MASK is an artist’s book by Luciano Rigolini presenting an extensive series of grilles from American cars built between 1955 and 1962, a period in which developments in engineering technology ushered in unprecedented creative possibilities in automotive design. One conspicuous trend played up the fronts of vehicles, rendering them veritable sculptures in their own right.
It is this object-quality that interests Luciano Rigolini, a photographer who for several years now has stopped taking new pictures to devote his attention and creativity to reworking preexisting images. For MASK, Rigolini draws on a catalog of spare parts, scanning images of automobile fronts, accompanied by a caption indicating the year of manufacture and sometimes the brand or model, and abstracting them for his own artistic purposes.
The way in which the car fronts are “cut out” does not reflect any attempt to aestheticize: they are purely functional images, in black and white, which Rigolini prints in the center of a blank page.The absence of the rest of each vehicle–windshield, roof, wheels, etc. – produces an alienating effect: the car front is presented as a peculiar object, comical or menacing, gorgeous or ridiculous.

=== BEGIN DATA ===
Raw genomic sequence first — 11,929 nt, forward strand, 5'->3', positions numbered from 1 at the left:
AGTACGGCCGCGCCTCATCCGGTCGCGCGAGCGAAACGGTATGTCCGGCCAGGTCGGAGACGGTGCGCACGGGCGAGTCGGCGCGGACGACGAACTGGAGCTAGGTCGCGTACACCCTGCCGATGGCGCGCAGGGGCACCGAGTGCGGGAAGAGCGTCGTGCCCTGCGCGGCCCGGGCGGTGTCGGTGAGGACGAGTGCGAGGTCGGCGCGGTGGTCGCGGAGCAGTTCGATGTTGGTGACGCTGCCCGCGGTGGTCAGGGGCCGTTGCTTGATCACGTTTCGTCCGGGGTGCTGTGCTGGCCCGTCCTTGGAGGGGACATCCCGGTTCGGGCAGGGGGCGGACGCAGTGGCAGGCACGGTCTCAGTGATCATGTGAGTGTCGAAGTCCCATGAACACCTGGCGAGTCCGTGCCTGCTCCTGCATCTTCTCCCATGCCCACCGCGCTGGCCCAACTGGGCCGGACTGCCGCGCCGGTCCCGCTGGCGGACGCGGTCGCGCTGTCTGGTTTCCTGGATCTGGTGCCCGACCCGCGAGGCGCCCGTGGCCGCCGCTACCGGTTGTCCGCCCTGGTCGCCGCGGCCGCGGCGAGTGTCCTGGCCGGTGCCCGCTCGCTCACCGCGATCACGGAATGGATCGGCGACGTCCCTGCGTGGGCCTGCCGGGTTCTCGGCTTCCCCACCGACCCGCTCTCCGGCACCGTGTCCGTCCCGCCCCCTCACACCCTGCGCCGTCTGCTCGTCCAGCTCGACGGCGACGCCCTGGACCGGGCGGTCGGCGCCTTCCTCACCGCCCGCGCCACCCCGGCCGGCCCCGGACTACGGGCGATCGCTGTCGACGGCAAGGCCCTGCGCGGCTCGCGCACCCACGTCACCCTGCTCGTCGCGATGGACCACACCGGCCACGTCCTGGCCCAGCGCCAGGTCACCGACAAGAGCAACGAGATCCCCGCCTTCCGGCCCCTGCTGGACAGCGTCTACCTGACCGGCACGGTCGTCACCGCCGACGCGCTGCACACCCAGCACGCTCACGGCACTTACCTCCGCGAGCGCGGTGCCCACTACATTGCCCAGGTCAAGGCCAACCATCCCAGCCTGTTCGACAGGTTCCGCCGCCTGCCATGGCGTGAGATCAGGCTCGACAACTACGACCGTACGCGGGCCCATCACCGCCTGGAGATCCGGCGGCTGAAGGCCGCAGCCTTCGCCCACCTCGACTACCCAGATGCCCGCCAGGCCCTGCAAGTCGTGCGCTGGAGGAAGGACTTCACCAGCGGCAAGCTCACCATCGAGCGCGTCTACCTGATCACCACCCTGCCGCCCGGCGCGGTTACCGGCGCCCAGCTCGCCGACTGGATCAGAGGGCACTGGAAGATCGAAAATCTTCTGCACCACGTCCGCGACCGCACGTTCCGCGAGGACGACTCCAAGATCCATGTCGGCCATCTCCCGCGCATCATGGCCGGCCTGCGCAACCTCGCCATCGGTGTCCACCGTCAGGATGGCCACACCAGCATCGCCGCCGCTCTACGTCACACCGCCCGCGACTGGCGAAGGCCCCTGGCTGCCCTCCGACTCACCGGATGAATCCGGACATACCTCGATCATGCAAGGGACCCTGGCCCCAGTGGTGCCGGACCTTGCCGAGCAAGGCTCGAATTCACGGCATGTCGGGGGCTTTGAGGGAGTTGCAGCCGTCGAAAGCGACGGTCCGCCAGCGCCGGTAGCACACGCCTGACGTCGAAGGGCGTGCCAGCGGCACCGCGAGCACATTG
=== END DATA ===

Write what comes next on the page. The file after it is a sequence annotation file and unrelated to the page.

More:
The forms sequentially presented in his book inevitably harken back to the golden age of outsized American automobiles, the quintessential symbols of a society and an era now irremediably consigned to the past. In this artist’s book, Rigolini individuates this vehicle of choice by means of a radical strategy of repositioning the photographic image in the contemporary aesthetic.
MASK allows for multiple readings and meanings, in a balance between conceptual rigor and visual sensuality.